An 11th-hour legal battle over the future of one of America's most talked-about highway teardowns is sparking a debate about what it really means to "reconnect communities" devastated by highway construction — and possibly offering a preview of similar fights on deck in other U.S. cities.
On today's special edition of The Brake, we're re-broadcasting an episode of Charles T. Brown's "Arrested Mobility" podcast that centered around what happened when St. Louis forced e-scooters out of its downtown — featuring our own Kea Wilson!
Imagine a world where every cell phone in every pocket in America could be instantly transformed into a portable traffic camera, capable of issuing misbehaving motorists a ticket with little more than a few swipes on a touch screen.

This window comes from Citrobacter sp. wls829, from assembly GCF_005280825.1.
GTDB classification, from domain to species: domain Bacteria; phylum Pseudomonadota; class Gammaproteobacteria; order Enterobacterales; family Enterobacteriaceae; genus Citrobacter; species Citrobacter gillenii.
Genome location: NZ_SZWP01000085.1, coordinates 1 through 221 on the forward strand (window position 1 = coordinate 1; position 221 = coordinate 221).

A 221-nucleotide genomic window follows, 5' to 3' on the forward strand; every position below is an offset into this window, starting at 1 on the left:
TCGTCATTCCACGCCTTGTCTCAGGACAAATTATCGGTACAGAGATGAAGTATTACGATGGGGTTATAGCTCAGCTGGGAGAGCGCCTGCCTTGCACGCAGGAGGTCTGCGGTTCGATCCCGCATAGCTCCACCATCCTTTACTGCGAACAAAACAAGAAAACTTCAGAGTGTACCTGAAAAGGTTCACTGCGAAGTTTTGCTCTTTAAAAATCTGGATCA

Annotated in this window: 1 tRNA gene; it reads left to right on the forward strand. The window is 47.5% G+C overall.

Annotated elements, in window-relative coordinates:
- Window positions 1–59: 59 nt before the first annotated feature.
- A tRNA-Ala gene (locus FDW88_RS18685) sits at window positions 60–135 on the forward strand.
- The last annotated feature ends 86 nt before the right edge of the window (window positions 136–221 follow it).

We are often told that America’s car culture is integral to its freedom. But let’s parse that one out a little bit. Three factors— road policing, car dependence, and street design — would together seem to conspire otherwise.
A massive coalition of advocates is calling on the federal Department of Transportation to make sure a historic fund that could tear down harmful urban highways across America isn't used to expand or maintain them instead.
A spate of pedestrian and cyclists deaths at the hands of hit-and-run drivers in St. Louis is sparking a national conversation about the unique reasons why so many drivers leave their victims to die — and what it will take to stop them.